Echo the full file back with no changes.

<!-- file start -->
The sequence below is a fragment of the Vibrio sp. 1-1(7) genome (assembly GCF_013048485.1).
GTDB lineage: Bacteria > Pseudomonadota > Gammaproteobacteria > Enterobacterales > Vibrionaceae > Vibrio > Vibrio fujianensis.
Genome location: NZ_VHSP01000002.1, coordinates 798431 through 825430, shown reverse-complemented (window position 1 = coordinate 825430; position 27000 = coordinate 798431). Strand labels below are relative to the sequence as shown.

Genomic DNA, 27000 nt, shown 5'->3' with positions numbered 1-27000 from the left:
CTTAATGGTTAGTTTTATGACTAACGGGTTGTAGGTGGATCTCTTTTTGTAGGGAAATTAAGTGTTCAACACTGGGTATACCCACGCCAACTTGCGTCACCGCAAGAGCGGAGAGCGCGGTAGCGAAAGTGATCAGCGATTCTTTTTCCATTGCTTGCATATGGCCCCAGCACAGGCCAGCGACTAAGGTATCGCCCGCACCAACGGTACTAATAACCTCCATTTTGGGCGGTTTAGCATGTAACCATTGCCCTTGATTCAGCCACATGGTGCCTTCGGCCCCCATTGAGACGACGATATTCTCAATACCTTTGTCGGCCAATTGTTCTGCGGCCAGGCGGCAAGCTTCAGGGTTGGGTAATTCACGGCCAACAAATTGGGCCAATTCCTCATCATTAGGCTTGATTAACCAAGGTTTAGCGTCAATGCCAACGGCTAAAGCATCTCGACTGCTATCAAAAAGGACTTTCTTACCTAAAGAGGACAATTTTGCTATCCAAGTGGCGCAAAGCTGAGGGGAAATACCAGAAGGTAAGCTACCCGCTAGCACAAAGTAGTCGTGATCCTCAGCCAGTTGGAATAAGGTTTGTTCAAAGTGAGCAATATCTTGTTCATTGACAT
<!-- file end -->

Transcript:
The sequence below is a fragment of the Vibrio sp. 1-1(7) genome (assembly GCF_013048485.1).
GTDB lineage: Bacteria > Pseudomonadota > Gammaproteobacteria > Enterobacterales > Vibrionaceae > Vibrio > Vibrio fujianensis.
Genome location: NZ_VHSP01000002.1, coordinates 798431 through 825430, shown reverse-complemented (window position 1 = coordinate 825430; position 27000 = coordinate 798431). Strand labels below are relative to the sequence as shown.

Genomic DNA, 27000 nt, shown 5'->3' with positions numbered 1-27000 from the left:
CTTAATGGTTAGTTTTATGACTAACGGGTTGTAGGTGGATCTCTTTTTGTAGGGAAATTAAGTGTTCAACACTGGGTATACCCACGCCAACTTGCGTCACCGCAAGAGCGGAGAGCGCGGTAGCGAAAGTGATCAGCGATTCTTTTTCCATTGCTTGCATATGGCCCCAGCACAGGCCAGCGACTAAGGTATCGCCCGCACCAACGGTACTAATAACCTCCATTTTGGGCGGTTTAGCATGTAACCATTGCCCTTGATTCAGCCACATGGTGCCTTCGGCCCCCATTGAGACGACGATATTCTCAATACCTTTGTCGGCCAATTGTTCTGCGGCCAGGCGGCAAGCTTCAGGGTTGGGTAATTCACGGCCAACAAATTGGGCCAATTCCTCATCATTAGGCTTGATTAACCAAGGTTTAGCGTCAATGCCAACGGCTAAAGCATCTCGACTGCTATCAAAAAGGACTTTCTTACCTAAAGAGGACAATTTTGCTATCCAAGTGGCGCAAAGCTGAGGGGAAATACCAGAAGGTAAGCTACCCGCTAGCACAAAGTAGTCGTGATCCTCAGCCAGTTGGAATAAGGTTTGTTCAAAGTGAGCAATATCTTGTTCATTGACAT